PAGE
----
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Atmospheric Chemistry and Physics An interactive open-access journal of the European Geosciences Union
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Volume 13, issue 17 | Copyright
Atmos. Chem. Phys., 13, 8543-8550, 2013
https://doi.org/10.5194/acp-13-8543-2013
© Author(s) 2013. This work is distributed under
the Creative Commons Attribution 3.0 License.

Research article 02 Sep 2013

Research article | 02 Sep 2013

Possible effect of extreme solar energetic particle events of September–October 1989 on polar stratospheric aerosols: a case study

I. A. Mironova1 and I. G. Usoskin2 I. A. Mironova and I. G. Usoskin
  • 1Institute of Physics, St. Petersburg State University, St. Petersburg, Russia
  • 2Sodankylä Geophysical Observatory (Oulu unit and Dept. of Physics), University of Oulu, Finland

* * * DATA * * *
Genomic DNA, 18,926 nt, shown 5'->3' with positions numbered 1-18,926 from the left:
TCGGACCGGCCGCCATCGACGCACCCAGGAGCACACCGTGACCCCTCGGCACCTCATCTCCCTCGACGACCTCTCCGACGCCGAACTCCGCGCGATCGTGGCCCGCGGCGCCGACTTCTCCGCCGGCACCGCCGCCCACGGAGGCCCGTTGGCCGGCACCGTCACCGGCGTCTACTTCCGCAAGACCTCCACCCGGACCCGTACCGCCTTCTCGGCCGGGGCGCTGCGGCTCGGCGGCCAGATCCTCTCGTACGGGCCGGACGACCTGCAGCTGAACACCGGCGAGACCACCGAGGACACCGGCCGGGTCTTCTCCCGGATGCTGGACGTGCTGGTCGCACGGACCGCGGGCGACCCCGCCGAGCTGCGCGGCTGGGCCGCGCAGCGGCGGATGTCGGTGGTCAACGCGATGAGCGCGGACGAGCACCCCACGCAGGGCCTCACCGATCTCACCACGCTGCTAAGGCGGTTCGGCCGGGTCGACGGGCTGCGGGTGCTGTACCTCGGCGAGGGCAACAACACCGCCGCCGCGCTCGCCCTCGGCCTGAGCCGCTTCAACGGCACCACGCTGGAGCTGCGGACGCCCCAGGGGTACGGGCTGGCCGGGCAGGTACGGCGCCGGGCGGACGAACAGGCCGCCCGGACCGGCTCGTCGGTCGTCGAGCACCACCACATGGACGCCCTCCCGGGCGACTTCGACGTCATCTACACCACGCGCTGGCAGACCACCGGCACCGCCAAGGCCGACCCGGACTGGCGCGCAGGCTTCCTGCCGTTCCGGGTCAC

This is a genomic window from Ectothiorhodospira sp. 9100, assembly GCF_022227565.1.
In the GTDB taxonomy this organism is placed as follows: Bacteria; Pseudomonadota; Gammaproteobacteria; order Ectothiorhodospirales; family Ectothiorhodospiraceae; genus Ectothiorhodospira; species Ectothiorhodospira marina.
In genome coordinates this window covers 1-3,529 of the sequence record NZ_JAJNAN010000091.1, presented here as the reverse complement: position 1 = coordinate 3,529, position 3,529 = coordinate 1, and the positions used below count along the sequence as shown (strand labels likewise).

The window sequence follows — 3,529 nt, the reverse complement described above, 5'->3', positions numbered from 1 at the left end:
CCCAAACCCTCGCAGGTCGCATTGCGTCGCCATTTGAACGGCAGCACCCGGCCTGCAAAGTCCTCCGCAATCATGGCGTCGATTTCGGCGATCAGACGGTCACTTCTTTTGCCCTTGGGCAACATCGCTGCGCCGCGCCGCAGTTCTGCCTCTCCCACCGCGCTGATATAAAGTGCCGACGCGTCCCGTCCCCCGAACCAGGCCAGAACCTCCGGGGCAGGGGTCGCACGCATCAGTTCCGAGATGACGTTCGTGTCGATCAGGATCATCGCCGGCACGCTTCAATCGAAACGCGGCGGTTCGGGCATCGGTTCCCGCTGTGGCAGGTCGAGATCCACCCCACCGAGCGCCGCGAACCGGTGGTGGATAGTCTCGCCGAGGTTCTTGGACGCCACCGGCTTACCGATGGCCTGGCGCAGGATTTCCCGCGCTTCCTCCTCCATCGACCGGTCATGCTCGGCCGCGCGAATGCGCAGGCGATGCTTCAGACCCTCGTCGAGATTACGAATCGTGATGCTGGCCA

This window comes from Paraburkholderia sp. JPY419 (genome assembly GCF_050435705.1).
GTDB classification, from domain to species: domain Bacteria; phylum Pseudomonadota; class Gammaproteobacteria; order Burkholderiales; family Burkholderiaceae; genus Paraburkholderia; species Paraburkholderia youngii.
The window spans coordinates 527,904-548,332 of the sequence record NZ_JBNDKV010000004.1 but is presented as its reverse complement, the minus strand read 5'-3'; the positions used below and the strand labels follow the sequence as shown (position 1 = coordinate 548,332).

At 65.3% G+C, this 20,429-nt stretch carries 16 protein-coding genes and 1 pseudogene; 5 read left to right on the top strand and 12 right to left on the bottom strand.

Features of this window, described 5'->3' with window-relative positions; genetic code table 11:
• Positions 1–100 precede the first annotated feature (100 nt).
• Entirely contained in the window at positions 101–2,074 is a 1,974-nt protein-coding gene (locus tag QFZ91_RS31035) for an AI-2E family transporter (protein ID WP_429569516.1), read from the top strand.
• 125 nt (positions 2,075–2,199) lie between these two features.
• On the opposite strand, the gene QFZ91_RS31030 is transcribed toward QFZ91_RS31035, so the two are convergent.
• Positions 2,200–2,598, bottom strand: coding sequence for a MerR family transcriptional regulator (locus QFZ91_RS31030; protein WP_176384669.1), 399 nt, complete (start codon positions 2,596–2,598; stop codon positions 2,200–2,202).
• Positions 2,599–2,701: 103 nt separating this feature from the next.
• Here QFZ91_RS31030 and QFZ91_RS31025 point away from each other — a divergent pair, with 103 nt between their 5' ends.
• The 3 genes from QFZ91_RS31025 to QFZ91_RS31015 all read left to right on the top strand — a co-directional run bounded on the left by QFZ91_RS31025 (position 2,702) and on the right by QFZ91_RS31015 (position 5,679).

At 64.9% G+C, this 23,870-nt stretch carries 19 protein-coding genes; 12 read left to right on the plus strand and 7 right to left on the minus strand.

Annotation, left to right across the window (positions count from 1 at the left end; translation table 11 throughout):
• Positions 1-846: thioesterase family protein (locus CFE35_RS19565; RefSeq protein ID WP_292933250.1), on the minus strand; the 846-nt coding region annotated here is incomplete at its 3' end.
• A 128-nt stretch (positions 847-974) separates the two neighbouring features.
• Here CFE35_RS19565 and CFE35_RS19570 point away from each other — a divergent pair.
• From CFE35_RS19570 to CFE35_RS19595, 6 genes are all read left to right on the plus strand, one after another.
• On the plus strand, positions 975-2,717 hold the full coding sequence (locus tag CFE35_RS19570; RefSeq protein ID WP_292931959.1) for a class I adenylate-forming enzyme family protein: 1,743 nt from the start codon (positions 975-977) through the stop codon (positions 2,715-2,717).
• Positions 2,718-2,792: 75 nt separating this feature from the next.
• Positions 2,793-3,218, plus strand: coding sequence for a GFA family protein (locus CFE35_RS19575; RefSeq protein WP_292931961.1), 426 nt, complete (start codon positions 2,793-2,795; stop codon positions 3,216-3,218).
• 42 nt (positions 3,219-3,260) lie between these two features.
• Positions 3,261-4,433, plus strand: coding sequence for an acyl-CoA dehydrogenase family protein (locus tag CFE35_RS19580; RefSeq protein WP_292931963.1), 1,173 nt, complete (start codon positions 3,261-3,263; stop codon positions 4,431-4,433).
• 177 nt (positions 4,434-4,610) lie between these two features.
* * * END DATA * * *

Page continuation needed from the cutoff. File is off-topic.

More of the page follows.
Abstract. The main ionization source of the middle and low Earth's atmosphere is related to energetic particles coming from outer space. Usually it is ionization from cosmic rays that is always present in the atmosphere. But in a case of a very strong solar eruption, some solar energetic particles (SEPs) can reach middle/low atmosphere increasing the ionization rate up to some orders of magnitude at polar latitudes. We continue investigating such a special class of solar events and their possible applications for natural variations of the aerosol content. After the case study of the extreme SEP event of January 2005 and its possible effect upon polar stratospheric aerosols, here we analyze atmospheric applications of the sequence of several events that took place over autumn 1989. Using aerosol data obtained over polar regions from two satellites with space-borne optical instruments SAGE II and SAM II that were operating during September–October 1989, we found that an extreme major SEP event might have led to formation of new particles and/or growth of preexisting ultrafine particles in the polar stratospheric region. However, the effect of the additional ambient air ionization on the aerosol formation is minor, in comparison with temperature effect, and can take place only in the cold polar atmospheric conditions. The extra aerosol mass formed under the temperature effect allows attributing most of the changes to the "ion–aerosol clear sky mechanism".

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